JANUARY 22, 2016
RETIREMENT doesn’t seem to agree with John Rebus. For readers, that’s a good thing.
This month, Ian Rankin returns to the brutal streets of Edinburgh for his 31st book, Even Dogs in the Wild. The book is a treat for Rankin fans — it not only presents a new case for the beloved and somewhat-retired Rebus, but also places him in an all-star team of Rankin protagonists, alongside fellow cops Siobhan Clarke and Malcolm Fox.
When a well-known local lawyer ends up dead with only an intimidating note as a clue, Clarke reaches out to Rebus, who’s more than happy to dust himself off to lend a hand. The case pulls the two down into the dankest corners of the city, and — along with fellow DI Fox — into an uncertain, gray reality where friends might be foes and enemies become unlikely allies. A compulsively readable crime novel, Dogs doesn’t coast on the author’s sterling reputation — it propels Rebus and his supporting cast forward to create a textured, fast-paced adventure that spends plenty of time in the deadly, primal underbelly of not only Edinburgh, but the mind itself.
I got the chance to discuss Even Dogs in the Wild with Rankin over email. This interview was edited for clarity.
Rankin starts his US tour with a stop in Los Angeles. He will be at Book Soup to discuss and sign Even Dogs in the Wild on January 26 at 7 p.m.
ALEX SEGURA: Even Dogs in the Wild is your 31st book, and it features Rebus and two of your other best-known creations, Siobhan Clarke and Malcolm Fox. Was it tricky writing them all together? Did you set out with that idea in mind?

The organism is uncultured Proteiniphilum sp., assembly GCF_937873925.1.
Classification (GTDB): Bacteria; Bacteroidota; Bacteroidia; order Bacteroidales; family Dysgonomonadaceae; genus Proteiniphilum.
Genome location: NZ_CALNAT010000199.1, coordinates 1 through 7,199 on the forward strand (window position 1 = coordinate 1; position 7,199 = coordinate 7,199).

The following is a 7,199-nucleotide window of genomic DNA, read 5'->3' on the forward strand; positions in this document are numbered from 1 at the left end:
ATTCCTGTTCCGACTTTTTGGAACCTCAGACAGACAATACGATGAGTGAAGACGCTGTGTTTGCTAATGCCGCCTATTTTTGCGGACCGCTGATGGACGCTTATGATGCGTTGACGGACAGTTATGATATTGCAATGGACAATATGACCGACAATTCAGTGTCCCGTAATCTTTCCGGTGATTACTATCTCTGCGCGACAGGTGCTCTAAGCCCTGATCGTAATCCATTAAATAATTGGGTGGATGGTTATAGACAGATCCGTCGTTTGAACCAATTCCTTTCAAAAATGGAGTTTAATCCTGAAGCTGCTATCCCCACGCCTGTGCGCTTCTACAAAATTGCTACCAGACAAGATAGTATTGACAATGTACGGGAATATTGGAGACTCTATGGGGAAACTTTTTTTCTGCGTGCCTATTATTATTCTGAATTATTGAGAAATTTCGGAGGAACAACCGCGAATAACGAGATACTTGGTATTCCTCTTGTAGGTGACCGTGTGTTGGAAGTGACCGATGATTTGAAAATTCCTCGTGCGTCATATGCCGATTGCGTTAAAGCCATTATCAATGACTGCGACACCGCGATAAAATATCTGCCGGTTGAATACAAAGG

IAN RANKIN: I set out with three storylines, and decided who would be the best character to “front” each of them. Luckily for me, Rebus, Clarke, and Fox sprang to mind!
Even Dogs in the Wild finds Rebus in a somewhat new role — bored with retirement, he’s now consulting for the force. I imagine this opens up a new set of story possibilities for him in that he’s sanctioned but can also move between the lines a bit. What made this the right move for Rebus?
The Rebus books have always been set in something equating to real time (though I’ve slowed the clock a bit recently). I reckoned Rebus had to be hitting 65, and that meant retirement, so I then mulled over what this would mean for him, and how he would face it. It presents challenges of course, because he is no longer going to be called to murder scenes and so on, but I do relish the occasional challenge. As he is no longer a cop, he can blithely ignore the usual rules and protocols. Then again, age is against him, so he must use wiles and street smarts rather than physical heft.
Dogs not only features Rebus, Clarke, and Fox but “Big Ger” Cafferty, who dates back to the third book in the series. Can you talk a little bit about his role in the book, and what it was like pairing him with Rebus as almost-allies?
Almost the first image I had was of someone pointing a gun at Cafferty. He needs to know the who and the why — but going to the cops would be seen as weakness, which is where Rebus comes in. Rebus is no longer a cop so Cafferty can reach out to him. At the same time, we are never sure what long game or games Cafferty may be playing. Is he a spent force as a gangster, or is there fight left in him? This gives us parallels with Rebus’s own situation, which makes for intriguing and productive interplay between the two characters. Are they friends or enemies? I’m not sure I know the answer to that …